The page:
The Rich Breathe Better Air Than Most—Literally

Souped up filtration is becoming the norm for those who can afford it, reports 'New Republic'
By John Johnson,  Newser Staff
Posted Mar 10, 2024 2:15 PM CDT
The New Luxury Perk in Fancy Homes: Clean Air
   (Getty / Kira-Yan)

It's a general truth that air pollution from factories and highways affects the poor more than the rich because of where people are able to live. But wildfire smoke? You might think, as one journalist put it, that it's more "egalitarian" because it affects everyone. Not so much, writes Shayla Love in the New Republic. The story explains that the uber-rich are increasingly breathing cleaner air than the rest of us through incredibly advanced—and expensive—filtration systems in their homes. Typically, these are new homes or apartment buildings, as opposed to the circulation-challenged buildings that have gone up in decades past. And you can expect this burgeoning "luxury air market" only to grow as wildfires become more commonplace in cities large and small around the world. (Just ask anyone in New York City last summer.)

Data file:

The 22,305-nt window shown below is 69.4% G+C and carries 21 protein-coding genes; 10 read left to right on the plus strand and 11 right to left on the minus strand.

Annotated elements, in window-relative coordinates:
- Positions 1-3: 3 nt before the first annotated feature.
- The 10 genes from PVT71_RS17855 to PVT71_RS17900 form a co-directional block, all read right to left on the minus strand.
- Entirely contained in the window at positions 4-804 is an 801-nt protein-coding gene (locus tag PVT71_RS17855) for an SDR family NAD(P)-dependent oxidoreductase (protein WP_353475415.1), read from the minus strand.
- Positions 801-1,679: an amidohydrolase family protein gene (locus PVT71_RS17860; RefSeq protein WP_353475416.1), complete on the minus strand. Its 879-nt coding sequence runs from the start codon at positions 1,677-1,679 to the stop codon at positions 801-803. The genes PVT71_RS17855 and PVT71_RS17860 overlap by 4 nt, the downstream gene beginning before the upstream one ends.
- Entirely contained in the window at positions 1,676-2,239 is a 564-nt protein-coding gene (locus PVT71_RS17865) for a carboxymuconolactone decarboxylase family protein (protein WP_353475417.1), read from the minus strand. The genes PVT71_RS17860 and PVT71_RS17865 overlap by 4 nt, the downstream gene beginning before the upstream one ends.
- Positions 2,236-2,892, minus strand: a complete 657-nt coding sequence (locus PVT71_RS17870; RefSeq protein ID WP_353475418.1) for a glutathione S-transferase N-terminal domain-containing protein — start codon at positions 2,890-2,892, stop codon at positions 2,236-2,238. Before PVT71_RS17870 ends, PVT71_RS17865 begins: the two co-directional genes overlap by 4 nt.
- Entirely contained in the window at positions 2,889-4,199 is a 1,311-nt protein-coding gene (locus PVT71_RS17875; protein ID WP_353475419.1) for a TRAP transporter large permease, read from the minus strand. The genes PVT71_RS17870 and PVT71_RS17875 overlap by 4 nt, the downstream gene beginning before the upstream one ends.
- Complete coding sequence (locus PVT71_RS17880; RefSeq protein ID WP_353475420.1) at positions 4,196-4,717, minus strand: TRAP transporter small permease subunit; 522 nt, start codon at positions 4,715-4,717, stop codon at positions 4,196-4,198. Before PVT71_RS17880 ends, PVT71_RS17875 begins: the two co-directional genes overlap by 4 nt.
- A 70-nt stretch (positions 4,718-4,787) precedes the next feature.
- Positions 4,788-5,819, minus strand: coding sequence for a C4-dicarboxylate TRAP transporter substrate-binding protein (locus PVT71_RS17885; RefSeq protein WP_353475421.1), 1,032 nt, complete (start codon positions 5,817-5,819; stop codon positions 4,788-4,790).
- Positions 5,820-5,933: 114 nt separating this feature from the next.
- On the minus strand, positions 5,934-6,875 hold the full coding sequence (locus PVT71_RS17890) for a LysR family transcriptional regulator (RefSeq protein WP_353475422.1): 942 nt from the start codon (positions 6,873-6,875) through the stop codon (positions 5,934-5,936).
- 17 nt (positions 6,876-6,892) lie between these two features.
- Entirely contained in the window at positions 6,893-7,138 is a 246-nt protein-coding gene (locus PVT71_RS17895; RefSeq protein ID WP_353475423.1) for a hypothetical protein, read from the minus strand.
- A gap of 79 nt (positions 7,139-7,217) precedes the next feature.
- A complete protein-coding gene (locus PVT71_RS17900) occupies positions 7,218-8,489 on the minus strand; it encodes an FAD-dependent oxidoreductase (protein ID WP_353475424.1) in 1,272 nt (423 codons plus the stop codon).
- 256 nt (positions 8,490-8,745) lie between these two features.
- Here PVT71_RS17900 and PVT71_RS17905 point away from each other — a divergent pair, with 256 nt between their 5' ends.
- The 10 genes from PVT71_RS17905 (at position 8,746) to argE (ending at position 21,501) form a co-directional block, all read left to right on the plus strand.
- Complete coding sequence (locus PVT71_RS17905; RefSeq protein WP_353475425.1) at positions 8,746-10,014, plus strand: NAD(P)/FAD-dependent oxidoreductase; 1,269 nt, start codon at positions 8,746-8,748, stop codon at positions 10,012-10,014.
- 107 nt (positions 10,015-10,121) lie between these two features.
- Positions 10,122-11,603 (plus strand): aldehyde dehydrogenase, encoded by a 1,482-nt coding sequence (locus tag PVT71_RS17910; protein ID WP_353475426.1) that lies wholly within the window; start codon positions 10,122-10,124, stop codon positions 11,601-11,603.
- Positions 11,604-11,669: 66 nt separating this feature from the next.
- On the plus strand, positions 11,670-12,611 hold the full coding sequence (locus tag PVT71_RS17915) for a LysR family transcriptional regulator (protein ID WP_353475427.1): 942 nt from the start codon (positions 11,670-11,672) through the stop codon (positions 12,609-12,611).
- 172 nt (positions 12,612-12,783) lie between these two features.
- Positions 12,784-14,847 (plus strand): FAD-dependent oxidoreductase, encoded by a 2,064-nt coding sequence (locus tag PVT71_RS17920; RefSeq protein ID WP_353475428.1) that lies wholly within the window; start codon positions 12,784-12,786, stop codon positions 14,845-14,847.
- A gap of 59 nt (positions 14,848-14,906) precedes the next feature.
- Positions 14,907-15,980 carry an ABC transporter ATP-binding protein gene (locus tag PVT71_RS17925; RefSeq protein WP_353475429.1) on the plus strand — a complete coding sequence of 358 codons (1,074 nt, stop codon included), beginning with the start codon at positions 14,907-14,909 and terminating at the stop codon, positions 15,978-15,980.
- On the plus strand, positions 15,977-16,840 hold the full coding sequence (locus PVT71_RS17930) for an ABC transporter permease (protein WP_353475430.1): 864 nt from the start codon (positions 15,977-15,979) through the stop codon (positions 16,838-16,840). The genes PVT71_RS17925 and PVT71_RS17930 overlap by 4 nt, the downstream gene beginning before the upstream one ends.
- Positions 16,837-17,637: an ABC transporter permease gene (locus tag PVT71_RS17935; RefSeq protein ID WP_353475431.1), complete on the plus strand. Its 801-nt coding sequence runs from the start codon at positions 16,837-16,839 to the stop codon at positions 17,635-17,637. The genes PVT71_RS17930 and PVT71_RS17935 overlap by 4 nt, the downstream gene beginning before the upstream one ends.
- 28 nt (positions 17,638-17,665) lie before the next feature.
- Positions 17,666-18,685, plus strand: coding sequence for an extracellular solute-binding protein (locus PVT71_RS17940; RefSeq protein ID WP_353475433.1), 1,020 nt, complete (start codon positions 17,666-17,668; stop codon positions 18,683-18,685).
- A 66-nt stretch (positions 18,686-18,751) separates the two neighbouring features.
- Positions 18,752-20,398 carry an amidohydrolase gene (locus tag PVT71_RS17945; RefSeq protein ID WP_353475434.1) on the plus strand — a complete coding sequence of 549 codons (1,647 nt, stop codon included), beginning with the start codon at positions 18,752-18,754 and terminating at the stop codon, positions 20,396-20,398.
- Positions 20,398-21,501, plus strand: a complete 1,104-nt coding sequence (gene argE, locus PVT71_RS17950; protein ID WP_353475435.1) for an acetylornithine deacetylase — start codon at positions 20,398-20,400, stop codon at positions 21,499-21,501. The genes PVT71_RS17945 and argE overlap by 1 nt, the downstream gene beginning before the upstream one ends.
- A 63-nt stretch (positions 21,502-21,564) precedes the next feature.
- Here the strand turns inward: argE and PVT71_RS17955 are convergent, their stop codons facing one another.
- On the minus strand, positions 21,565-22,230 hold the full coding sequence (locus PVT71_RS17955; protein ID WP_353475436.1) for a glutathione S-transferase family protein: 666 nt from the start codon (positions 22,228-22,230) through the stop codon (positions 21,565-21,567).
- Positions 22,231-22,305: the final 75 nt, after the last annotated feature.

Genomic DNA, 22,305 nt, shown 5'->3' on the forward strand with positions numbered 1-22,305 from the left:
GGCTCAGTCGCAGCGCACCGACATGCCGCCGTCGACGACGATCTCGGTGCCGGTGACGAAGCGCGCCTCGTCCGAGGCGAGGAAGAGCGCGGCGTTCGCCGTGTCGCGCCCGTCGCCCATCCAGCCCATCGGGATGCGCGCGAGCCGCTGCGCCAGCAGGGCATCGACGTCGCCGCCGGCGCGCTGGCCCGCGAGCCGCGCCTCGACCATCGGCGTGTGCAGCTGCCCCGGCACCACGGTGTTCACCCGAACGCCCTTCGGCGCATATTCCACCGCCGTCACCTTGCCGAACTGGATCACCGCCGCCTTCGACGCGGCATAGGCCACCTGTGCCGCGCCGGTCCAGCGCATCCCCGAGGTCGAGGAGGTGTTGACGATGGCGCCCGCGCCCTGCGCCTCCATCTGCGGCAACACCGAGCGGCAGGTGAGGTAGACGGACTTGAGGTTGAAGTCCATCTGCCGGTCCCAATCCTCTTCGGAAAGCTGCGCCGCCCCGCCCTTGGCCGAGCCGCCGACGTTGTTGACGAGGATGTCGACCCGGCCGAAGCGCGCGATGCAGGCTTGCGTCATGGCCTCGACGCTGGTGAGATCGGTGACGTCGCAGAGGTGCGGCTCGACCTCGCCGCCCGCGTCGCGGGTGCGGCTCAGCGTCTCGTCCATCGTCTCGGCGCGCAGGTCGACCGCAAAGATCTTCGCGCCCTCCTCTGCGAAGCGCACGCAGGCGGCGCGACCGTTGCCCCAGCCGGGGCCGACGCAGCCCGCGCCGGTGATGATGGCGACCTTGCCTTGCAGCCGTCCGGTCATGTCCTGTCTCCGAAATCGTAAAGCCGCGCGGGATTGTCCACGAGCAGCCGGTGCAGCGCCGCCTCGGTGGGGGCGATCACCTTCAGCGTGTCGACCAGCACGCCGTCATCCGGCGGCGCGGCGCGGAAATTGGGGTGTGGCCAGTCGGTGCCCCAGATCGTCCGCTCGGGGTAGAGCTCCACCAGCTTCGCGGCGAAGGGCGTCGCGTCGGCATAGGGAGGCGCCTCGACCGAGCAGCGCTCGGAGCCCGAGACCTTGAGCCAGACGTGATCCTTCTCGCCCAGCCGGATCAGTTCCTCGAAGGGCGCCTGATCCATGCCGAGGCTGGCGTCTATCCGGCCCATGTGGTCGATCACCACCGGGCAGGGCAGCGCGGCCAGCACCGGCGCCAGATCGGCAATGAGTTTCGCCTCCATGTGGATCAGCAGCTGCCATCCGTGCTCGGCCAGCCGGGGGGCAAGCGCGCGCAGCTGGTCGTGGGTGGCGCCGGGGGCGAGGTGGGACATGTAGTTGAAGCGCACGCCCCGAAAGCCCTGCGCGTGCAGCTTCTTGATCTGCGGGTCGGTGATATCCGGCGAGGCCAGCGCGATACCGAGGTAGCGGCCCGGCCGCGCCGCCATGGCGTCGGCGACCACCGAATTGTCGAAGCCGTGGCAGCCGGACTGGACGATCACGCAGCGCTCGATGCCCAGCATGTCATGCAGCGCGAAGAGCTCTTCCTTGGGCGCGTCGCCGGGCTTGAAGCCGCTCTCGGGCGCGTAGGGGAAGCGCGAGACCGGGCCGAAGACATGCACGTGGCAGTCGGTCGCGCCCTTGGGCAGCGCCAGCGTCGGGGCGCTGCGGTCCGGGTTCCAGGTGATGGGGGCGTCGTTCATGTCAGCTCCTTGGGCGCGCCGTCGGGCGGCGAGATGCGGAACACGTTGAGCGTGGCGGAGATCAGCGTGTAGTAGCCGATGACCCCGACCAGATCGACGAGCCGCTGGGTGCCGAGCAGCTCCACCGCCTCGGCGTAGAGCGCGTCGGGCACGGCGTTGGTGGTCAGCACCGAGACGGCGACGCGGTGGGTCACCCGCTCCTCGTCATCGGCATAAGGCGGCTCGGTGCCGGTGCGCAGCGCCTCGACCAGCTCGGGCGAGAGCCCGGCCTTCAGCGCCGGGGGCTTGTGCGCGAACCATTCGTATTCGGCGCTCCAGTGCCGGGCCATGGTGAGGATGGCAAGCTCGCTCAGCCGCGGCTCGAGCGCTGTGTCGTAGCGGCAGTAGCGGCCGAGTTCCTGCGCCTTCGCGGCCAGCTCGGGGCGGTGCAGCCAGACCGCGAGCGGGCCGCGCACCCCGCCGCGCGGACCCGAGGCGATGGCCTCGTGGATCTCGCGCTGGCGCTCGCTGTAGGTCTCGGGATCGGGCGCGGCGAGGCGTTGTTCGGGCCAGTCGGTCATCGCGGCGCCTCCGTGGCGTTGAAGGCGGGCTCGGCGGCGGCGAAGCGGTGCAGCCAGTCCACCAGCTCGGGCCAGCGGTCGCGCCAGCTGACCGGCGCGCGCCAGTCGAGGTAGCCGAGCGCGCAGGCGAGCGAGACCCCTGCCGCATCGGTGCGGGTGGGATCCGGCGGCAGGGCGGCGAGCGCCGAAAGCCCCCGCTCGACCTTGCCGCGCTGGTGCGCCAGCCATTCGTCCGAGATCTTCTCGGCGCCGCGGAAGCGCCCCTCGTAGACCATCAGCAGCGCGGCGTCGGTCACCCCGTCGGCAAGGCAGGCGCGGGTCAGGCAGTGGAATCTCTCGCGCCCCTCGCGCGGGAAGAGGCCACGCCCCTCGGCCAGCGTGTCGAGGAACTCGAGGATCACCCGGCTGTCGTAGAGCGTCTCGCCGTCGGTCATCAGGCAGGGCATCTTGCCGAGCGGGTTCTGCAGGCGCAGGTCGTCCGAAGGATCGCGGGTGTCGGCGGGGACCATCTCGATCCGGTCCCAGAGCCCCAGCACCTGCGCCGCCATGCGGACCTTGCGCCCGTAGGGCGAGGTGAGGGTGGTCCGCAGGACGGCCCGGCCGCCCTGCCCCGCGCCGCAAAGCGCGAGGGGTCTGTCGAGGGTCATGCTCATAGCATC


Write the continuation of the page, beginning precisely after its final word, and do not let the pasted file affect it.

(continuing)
"As the fervor for ventilation that began during the pandemic meets the need to blockade against smoke, some wealthy people will do anything, and pay any amount, to guarantee they will always have a breath of fresh air," writes Love, who notes that the perk is increasingly popping up in luxury real estate listings. In one Manhattan apartment building Love visits, the windows with "museum-quality glass" are typically opened only for cleaning because the air outside is dirtier than the air circulating inside. (Anecdotal proof is in the long-lasting hydrangeas in vases.) Such apartments cost millions—plural—to buy, but one developer expects the perks to "trickle down" to the more modest $1 million buyer. "After that, it basically becomes like a seat belt," he tells Love. "How long will that trickle take to get to the bottom? I don't know. It depends on other people." Read the full story, which has details on the sophisticated systems. (Or read other longform recaps.)

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